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] 11 Tishrei, 5782 - September 17, 2021 | Mordecai Plaut, director Published Weekly
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Save Animal and Man on Yom Kippur

What will we take with us to Yom Kippur? What justification can we offer in exchange for atonement?

The Ohr HaChaim Hakodosh says: "One of the defenses a person can present in the hope of being acquitted on the Day of Judgment is that he did not sin with a complacent heart." Even though he will be charged and punished for every gram of improper thoughts, still, his judgment will be lighter if he did not commit the sins wholeheartedly (Ki Siso 32 31).

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Checking the Esrogim of Morocco

HaRav Efrati, head of the Institute and talmid of HaRav Eliashiv, provides background: "In the Institute for Agricultural Research According to Torah, we dealt with this question. Most Providentially, in 5756, with full rabbinic backing, a delegation set out to Morocco, among whose members was HaRav Aharon Dovid Dunner from London, as well as professional experts on citrus fruit and esrogim, such as Professor A. Goldschmidt. They saw and tested everything there. According to their findings, the places where esrogim are cultivated do not have any question of grafting, for a very simple reason - there is no need for it."

What brought about the expedition which took place in Sivan 5781? Why was the previous trip of 5756 insufficient?

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The Great Debate of the Grafted Esrog

This article originally appeared in the paper in 5755 (1994). It is a comprehensive review of the many issues that arose over the centuries about using grafted esrogim. Nowadays it is generally accepted that we do not use such esrogim, and there are various testimonies to their lineage.

Part I

How halachically reliable are the signs for distinguishing between the grafted and non-grafted esrog?—Does aiding the settlement of Eretz Yisroel confer preferred status on the esrogim from that country?—The Rambam's contention that the mitzva of arba minim is to highlight our joy at having left the desert and entered Eretz Yisroel—Can the grafted esrog be invalidated because its cultivation involves transgressing the Torah's prohibition against tree grafting?—Could the esrog and the lemon in fact belong to the same family and grafting them be permitted?—The Ramban's opinion that the Torah identifies the esrog by name—The opinion that permits taking a lemon if no esrog is available—The assertion of the acharonim that an undetectable deficiency in the fruit does not invalidate it—Can a child take a grafted esrog?—What can be done if a grafted esrog becomes mixed with non-grafted esrogim?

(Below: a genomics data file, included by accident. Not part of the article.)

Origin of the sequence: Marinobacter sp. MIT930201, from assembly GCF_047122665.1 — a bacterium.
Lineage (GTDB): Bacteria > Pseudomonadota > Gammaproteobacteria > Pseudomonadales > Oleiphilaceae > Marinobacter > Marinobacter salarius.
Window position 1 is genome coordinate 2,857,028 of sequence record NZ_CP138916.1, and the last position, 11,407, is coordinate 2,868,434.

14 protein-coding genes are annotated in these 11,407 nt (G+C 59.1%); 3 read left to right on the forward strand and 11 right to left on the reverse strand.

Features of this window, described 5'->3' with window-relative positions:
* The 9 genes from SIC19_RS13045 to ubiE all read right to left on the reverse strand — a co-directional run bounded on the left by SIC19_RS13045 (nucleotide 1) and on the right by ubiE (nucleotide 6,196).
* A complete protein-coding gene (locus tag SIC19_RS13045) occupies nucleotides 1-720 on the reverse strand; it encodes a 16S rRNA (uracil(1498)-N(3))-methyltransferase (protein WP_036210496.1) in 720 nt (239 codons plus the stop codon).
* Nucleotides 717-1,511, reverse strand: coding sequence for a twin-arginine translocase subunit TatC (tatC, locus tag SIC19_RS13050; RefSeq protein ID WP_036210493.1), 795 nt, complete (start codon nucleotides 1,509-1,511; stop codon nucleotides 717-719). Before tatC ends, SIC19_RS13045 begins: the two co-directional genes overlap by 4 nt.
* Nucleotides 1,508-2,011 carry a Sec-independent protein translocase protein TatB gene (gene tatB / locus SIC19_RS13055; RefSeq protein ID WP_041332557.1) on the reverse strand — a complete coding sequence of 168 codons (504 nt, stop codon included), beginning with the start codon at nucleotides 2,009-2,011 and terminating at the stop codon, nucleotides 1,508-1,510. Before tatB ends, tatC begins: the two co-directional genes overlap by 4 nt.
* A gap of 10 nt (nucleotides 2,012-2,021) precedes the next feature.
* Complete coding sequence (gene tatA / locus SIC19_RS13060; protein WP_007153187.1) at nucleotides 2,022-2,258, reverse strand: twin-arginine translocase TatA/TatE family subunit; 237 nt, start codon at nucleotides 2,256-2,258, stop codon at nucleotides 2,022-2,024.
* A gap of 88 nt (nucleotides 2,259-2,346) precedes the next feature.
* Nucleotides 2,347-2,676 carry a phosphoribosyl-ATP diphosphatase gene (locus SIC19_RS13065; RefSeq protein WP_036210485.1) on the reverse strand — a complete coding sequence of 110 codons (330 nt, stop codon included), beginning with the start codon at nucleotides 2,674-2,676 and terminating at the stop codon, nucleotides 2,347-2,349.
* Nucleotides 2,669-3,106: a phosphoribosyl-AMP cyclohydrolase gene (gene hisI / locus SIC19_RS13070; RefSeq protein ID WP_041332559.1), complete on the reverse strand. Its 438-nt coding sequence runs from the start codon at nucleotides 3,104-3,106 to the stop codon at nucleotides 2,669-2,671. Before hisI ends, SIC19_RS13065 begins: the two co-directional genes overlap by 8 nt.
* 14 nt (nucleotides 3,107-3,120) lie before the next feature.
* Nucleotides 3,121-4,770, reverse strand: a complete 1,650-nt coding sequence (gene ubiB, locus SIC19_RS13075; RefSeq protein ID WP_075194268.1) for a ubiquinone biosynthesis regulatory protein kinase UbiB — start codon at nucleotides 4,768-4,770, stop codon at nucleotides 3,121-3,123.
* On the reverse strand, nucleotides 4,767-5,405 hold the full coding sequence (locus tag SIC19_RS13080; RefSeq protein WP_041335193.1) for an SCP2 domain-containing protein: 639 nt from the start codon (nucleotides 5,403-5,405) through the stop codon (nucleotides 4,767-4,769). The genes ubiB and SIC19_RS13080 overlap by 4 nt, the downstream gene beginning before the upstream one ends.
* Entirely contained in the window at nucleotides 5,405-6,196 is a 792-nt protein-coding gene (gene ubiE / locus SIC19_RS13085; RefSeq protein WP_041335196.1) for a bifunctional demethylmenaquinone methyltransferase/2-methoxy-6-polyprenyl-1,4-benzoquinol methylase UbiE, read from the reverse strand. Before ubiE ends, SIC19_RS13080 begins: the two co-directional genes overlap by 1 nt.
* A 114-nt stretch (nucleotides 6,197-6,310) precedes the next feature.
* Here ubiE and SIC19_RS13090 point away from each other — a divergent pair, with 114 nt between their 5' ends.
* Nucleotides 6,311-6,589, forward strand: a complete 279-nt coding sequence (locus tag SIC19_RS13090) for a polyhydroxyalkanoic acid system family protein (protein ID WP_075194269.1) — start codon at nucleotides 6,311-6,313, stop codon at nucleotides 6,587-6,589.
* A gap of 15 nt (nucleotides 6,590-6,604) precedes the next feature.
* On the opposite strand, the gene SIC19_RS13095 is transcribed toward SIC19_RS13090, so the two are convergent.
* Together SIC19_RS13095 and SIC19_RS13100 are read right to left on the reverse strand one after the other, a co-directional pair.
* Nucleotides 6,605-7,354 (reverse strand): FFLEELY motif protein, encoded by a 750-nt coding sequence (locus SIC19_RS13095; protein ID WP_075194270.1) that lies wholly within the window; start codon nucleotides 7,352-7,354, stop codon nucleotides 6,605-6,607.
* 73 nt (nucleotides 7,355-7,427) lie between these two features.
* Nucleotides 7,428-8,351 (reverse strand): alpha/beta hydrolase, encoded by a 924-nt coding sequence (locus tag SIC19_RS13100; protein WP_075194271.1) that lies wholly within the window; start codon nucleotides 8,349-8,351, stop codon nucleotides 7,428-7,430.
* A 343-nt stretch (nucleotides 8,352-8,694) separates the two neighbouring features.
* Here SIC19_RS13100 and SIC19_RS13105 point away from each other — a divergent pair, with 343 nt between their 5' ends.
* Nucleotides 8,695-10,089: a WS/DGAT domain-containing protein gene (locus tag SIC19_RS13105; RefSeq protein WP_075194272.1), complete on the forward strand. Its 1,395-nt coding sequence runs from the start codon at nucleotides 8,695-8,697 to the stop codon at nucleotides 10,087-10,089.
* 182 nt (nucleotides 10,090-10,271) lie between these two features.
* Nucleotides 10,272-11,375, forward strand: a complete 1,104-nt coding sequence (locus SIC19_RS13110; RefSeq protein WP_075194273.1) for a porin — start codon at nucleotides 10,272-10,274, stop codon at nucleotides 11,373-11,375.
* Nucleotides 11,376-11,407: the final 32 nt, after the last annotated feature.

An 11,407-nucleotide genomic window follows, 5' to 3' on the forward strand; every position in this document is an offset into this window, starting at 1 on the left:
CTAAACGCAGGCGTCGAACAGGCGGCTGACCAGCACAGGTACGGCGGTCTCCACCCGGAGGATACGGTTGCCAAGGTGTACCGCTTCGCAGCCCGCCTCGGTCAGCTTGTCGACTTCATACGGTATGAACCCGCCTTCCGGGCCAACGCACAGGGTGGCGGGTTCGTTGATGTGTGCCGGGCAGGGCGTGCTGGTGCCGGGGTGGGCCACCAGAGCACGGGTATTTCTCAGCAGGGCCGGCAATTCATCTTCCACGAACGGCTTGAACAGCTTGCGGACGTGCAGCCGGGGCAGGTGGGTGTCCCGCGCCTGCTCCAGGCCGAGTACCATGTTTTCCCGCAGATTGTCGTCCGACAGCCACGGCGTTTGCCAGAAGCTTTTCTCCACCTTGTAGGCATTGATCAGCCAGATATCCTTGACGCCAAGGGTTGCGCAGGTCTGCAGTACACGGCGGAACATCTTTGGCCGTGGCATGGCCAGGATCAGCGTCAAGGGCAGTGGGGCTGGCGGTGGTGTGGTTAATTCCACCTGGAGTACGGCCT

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Jewish Organizations Want to Allow State Aid for Religious Schools

Agudath Israel of America, together with a number of other Orthodox Jewish organizations, joined the National Jewish Commission on Law and Public Affairs (COLPA), in filing an "amicus curiae" (friend of the court) brief in the U.S. Supreme Court, urging public funding of secular studies in religious schools.

The case before the High Court, Carson v. Makin, was brought by parents whose children attend religious schools in Maine. Although many private school students in Maine are eligible for state tuition funding, a state law says that the state will not pay tuition for students who attend a religious school - not even for the cost of the secular education portion.

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